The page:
The rest is a black hole. The next thing I remember is waking up to a loud banging on the door and voices yelling. There was a naked girl in my bed. I reached for my robe and staggered to the door.

Upon opening, I was confronted by my downstairs neighbors panicking and yelling something about a snake. It seems that upon returning home with my mystery girl, I did not secure Socrates the python in his tank. The door to my balcony being left open, he had moseyed out to the balcony and somehow slithered down to the balcony below, freaking out my neighbors. So I had to go down and extricate Socrates from below.

I just wish I could remember more of what happened in between. The girl was of little help...she was as drug-addled as I was.

But goddamn if Soundgarden didn't blow my mind that night.

 

Edited by Strider

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12 hours ago, Strider said:

Perhaps that's what caused the sadness to finally hit me. There will never be more opportunities to see him.

.

 

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I always & still do think, they were the best of the bands from that era. Never had a chance to see them, unfortunately, tremendous loss.

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"I always & still do think, they were the best of the bands from that era."

Does STP count as coming from that era?

 

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8 hours ago, Stryder1978 said:

"I always & still do think, they were the best of the bands from that era."

Does STP count as coming from that era?

 

STP were from San Diego and were a band of that ilk but weren't part of the original grunge wave.

The Melvins, Screaming Trees, Soundgarden, Green River, Nirvana, Alice in Chains, Mudhoney, Mother Love Bone, and lastly Pearl Jam, were the original Seattle bands that formed the first wave of grunge.

After "Nevermind" exploded upon release in late-1991, you had the bands that started jumping the grunge bandwagon and the labels looking to milk it for all they could.

That is when bands such as STP, Candlebox, Blind Lemon, Spin Doctors, Crash Test Dummies, Creed, Live, Weezer, Lemonheads, and too many more to count started diluting the genre.

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Thanks Strider, I was overseas working in a remote area during that time and so that history of music culture is foggy for me.    

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On 6/12/2017 at 8:02 PM, Strider said:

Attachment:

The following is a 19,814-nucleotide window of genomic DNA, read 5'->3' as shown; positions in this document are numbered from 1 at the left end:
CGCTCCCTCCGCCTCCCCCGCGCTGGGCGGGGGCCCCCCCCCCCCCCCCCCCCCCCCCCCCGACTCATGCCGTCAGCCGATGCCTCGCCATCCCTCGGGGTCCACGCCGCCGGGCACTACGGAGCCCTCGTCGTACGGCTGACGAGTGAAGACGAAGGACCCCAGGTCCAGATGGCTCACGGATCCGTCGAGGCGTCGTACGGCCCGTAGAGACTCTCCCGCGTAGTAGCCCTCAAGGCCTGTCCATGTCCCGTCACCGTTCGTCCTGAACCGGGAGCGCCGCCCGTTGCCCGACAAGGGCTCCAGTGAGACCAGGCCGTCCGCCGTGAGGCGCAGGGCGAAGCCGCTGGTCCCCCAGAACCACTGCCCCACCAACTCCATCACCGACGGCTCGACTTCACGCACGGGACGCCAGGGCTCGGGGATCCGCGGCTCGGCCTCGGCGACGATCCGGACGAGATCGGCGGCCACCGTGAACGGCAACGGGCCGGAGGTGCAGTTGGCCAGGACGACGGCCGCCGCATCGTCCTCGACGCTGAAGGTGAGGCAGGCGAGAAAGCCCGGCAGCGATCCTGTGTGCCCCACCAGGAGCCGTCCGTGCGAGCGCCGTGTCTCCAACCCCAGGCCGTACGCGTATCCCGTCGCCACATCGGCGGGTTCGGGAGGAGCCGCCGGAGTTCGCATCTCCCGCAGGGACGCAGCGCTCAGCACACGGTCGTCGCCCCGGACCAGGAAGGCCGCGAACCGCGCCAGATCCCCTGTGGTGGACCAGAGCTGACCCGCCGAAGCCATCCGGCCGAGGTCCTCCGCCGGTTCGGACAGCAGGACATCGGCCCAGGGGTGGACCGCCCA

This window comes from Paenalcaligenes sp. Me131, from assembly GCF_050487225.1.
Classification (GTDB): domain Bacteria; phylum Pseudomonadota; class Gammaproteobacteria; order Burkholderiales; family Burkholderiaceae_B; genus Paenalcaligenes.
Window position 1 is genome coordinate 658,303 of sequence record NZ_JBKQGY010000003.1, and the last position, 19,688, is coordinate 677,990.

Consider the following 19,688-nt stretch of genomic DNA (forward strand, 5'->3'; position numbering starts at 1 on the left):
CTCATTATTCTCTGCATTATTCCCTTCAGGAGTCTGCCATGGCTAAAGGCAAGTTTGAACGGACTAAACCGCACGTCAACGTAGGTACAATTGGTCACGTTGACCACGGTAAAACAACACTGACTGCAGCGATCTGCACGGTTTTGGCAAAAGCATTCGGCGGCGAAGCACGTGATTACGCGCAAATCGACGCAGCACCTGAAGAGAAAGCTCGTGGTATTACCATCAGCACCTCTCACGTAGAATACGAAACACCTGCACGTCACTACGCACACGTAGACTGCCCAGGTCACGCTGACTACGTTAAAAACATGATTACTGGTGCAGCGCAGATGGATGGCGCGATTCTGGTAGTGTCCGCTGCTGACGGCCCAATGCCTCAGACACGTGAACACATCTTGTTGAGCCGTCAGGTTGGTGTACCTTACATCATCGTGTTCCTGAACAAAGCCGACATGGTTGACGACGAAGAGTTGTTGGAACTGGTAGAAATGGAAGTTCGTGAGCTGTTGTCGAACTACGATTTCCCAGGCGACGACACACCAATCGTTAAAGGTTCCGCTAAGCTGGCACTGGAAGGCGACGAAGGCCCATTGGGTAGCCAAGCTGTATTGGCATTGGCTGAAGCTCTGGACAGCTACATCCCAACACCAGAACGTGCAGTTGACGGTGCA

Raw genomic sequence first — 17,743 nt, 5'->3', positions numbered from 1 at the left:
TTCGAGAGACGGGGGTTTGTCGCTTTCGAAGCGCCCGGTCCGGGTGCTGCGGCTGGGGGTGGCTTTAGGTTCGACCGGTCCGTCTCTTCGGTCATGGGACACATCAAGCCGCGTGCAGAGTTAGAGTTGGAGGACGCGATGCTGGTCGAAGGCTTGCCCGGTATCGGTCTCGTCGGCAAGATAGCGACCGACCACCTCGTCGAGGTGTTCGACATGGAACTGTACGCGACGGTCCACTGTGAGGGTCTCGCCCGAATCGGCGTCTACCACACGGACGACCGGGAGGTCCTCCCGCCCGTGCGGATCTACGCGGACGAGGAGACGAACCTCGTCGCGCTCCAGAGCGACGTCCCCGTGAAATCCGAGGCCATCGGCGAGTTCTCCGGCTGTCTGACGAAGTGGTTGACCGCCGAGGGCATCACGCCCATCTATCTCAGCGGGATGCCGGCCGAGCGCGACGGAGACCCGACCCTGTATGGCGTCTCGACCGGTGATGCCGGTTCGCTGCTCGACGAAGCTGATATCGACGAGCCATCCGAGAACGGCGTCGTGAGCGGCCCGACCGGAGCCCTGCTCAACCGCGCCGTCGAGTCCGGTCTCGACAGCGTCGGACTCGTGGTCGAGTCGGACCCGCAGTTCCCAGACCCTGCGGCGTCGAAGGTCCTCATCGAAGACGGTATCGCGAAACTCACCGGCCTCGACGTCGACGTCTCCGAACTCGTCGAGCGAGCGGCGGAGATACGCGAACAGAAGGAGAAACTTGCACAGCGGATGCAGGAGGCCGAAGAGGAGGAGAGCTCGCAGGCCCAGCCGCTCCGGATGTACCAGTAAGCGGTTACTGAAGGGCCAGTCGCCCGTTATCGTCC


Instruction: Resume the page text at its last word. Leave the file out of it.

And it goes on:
STP were from San Diego and were a band of that ilk but weren't part of the original grunge wave.

That is when bands such as STP, Candlebox, Blind Lemon, Spin Doctors, Crash Test Dummies, Creed, Live, Weezer, Lemonheads, and too many more to count started diluting the genre.

STP were waaay above the fray of the likes of those bands.  

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On 6/12/2017 at 8:02 PM, Strider said:

STP were from San Diego and were a band of that ilk but weren't part of the original grunge wave.

The Melvins, Screaming Trees, Soundgarden, Green River, Nirvana, Alice in Chains, Mudhoney, Mother Love Bone, and lastly Pearl Jam, were the original Seattle bands that formed the first wave of grunge.

After "Nevermind" exploded upon release in late-1991, you had the bands that started jumping the grunge bandwagon and the labels looking to milk it for all they could.

That is when bands such as STP, Candlebox, Blind Lemon, Spin Doctors, Crash Test Dummies, Creed, Live, Weezer, Lemonheads, and too many more to count started diluting the genre.

I wouldn't lump Weezer with that bunch either, they had their own style. (Same with Blind Lemon, considering he was a blues man from the early 20th century) ;):P

 

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23 hours ago, Walter said:

STP were waaay above the fray of the likes of those bands.  

It is fine if you like them, I was only just pointing out that they were not part of that original Seattle scene. Of the bands I listed at the end, I would definitely take STP and Weezer over the others.

1 hour ago, Sathington Willoughby said:

I wouldn't lump Weezer with that bunch either, they had their own style. (Same with Blind Lemon, considering he was a blues man from the early 20th century) ;):P

 

Ooops...I meant Blind Melon, natch. Hahaha.

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I thought that after Soundgarden, Alice In Chains was the next best band from that era. Just my opinion.